Data breaches are not a new thing. Software and online companies are rich pickings to hackers and if they can find a way to breach and get that data, they will.
Most people assume data breaches won’t happen to them. Like car accidents, no one expects it until some idiot rear-ends you. Rather than waiting until you get hit, it’s a good idea to be aware and do some checking.
Your data is big business
One of the reasons some people seem to think data breaches and hacks won’t happen to them is because they aren’t a big business, they aren’t the government or any high interest organisation. So who’d bother with them?
Criminals. Criminals would bother with you. Hackers don’t just go after the big targets, and breaches happen in all sorts of places. So stay alert and do what you can to keep your data safe.
I use a monitoring service that informs me if my email addresses and passwords have been leaked. I get a message if there’s a breach and they tell me which program had the breach.
So when one of my passwords was in a data breach recently, I was given a quick heads up. This allowed me to check to make sure there were not pastes.
I then changed my password immediately for that email address.
I use Firefox Monitor, which gives you the option of signing up to receive alerts and also monitors multiple email address.
Have you been breached?
If you want to check your own email address, you can do so quickly with Have I Been Pwned?
This website will allow you to type in your email addresses and will inform you if there’s ever been a breach. You can also check any passwords you use to see if they’ve been exposed.
For those who don’t know, a breach is where data, such as your email, password, name etc may have been inadvertently exposed.
This can happen when a system has insufficient protections, weaknesses in their security or have been hacked.
A paste is the term used when data has been “pasted” into a website where it can be shared publically. Sites like these are used by hackers in order to share personal data.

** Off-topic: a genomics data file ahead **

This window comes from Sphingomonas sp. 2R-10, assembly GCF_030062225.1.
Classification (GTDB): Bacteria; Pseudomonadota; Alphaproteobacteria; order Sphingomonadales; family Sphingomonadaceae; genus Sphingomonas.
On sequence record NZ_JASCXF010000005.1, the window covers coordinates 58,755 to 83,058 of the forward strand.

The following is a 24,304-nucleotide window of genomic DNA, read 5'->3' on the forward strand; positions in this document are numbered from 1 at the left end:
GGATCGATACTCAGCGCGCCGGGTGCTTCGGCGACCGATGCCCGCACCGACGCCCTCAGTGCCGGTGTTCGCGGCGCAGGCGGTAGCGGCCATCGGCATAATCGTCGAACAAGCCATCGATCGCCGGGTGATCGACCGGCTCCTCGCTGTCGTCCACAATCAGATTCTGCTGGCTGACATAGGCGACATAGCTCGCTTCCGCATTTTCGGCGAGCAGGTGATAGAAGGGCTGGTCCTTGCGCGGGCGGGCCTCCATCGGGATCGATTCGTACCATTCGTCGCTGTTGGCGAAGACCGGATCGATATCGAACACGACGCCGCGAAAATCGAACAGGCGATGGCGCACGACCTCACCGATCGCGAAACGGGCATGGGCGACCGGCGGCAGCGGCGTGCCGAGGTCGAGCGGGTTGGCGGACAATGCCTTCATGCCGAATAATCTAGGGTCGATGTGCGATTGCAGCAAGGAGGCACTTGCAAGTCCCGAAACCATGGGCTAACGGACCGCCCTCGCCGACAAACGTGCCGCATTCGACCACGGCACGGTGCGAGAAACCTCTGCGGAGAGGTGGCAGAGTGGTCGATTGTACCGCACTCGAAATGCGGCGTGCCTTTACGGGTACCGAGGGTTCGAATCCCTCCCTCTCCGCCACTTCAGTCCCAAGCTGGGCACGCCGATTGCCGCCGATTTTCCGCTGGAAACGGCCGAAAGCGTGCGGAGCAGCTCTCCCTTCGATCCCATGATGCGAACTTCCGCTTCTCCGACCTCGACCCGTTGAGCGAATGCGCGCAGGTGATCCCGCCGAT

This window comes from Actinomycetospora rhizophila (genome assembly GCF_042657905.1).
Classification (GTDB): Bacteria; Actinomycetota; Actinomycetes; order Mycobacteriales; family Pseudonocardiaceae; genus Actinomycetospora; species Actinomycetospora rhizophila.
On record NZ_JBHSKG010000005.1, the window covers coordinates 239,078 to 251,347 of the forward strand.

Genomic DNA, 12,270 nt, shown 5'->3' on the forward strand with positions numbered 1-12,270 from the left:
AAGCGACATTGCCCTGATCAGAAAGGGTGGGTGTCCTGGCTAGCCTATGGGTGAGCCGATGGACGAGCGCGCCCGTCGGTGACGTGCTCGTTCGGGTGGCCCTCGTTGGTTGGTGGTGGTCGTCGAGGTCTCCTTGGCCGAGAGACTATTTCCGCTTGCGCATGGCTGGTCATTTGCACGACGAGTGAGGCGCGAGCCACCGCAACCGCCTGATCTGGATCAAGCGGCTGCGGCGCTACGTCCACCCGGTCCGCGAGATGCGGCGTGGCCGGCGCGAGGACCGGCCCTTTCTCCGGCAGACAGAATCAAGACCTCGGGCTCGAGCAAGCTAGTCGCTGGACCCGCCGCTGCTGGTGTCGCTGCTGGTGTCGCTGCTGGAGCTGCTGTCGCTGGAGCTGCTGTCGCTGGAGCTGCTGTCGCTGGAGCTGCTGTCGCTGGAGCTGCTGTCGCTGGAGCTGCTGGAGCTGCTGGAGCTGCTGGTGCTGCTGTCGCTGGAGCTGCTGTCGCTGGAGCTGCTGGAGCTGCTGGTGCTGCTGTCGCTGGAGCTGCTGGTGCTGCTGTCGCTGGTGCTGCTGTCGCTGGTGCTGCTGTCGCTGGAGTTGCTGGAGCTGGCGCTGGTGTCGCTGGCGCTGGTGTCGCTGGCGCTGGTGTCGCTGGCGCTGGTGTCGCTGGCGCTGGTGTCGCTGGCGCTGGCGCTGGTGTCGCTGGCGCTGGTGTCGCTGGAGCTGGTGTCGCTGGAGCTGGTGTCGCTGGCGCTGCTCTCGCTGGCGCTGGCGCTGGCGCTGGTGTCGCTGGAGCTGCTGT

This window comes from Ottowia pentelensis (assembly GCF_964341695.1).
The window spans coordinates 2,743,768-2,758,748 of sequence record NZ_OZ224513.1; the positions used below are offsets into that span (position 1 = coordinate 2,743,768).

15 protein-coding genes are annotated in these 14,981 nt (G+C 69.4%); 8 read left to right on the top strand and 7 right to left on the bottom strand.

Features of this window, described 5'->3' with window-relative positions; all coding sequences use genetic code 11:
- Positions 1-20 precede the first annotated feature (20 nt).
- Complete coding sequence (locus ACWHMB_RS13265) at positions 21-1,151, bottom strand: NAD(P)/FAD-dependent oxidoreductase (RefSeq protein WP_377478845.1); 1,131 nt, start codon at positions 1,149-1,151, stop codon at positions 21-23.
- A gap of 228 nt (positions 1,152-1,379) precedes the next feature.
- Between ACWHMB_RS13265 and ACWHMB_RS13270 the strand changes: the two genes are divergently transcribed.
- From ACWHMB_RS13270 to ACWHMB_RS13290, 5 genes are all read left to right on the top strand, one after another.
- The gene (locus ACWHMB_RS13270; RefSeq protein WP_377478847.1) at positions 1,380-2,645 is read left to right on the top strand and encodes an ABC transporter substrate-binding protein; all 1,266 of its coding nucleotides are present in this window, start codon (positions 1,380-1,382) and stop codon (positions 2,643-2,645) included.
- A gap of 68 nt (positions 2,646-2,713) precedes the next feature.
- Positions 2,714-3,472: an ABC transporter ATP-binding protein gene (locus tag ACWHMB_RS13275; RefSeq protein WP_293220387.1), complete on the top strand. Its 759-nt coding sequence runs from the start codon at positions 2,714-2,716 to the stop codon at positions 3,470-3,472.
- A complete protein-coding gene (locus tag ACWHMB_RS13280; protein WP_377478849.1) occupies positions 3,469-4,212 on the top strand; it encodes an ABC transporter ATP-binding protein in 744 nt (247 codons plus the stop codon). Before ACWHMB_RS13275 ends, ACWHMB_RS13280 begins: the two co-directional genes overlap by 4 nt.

Protecting your Data
Email is used for everything, almost all sites now need you to log in to access something, even online shops rarely have the “guest” option and need you to create an account.
That’s a lot of online places for your email to be. Not to mention, many now insist on a phone number too.
So, how do you stay safe online? Remember you are at least partly responsible for protecting your own data so take it seriously.
It might be frustrating when we have to choose a password and you are given like a dozen rules to follow
- must have 2 numbers
- must have a capital
- must include a special character
- must be done during a full moon blood ritual
must be at least 100 letters long
But the rules ARE there to help keep you safe. People pick really dumb passwords…you know…like “password” or “iloveyou” or “qwerty”. By the way, these are in the list of worst possible passwords to use, so I hope none of you uses them.
Take your passwords seriously, make it complicated. There are programs out there that can run common words through to check passwords. So if you use a single word like “password” or “welcome” you’re just making it easy.
Who can remember all those complicated passwords?
I understand, but there are ways around that such as using a Password Manager (I’ll be discussing that in another article) or even writing the passwords down in a notepad.
Shockingly, this is actually pretty safe as long as you don’t carry it around with you when you go out! Data breaches are done online, not from people breaking into your home and stealing your password notebook.
This will also stop you using the SAME password on everything. Don’t get me wrong, even I’ve been lazy and used the same (weak!) password multiple times but I shook myself out of that habit and you can too.
Don’t use a single email for everything. Especially as some sign-ups just end up spamming you to death. Create either a temporary email such as GuerrillaMail that uses a disposable email.
Or have a separate email you use for all things sign-up-y. I am often asked to buy things for my mother. Since these places always insist on your signing up and then seem to take forever to delete your account/unsubscribe you – I use a separate email that way I’m not constantly wading through spam.
When I created this account, I also used false data so my real name, birthday etc is not linked to that account.
If you have access to enable multi-factor authentication then go ahead. This can be in the form of receiving a text or email that gives you a unique code for a short time.
This makes it harder for cybercriminals to get into your system.
Firewalls and Antivirus
A good firewall and antivirus program will often catch a questionable website. There are a lot of cloned websites and emails out there that look legit but aren’t.
Make sure your antivirus protection package includes the ability to catch these false websites before you go dropping in your data.
Hope you found this helpful everyone, and if you haven’t already, go check to make sure your emails haven’t been caught in a breach.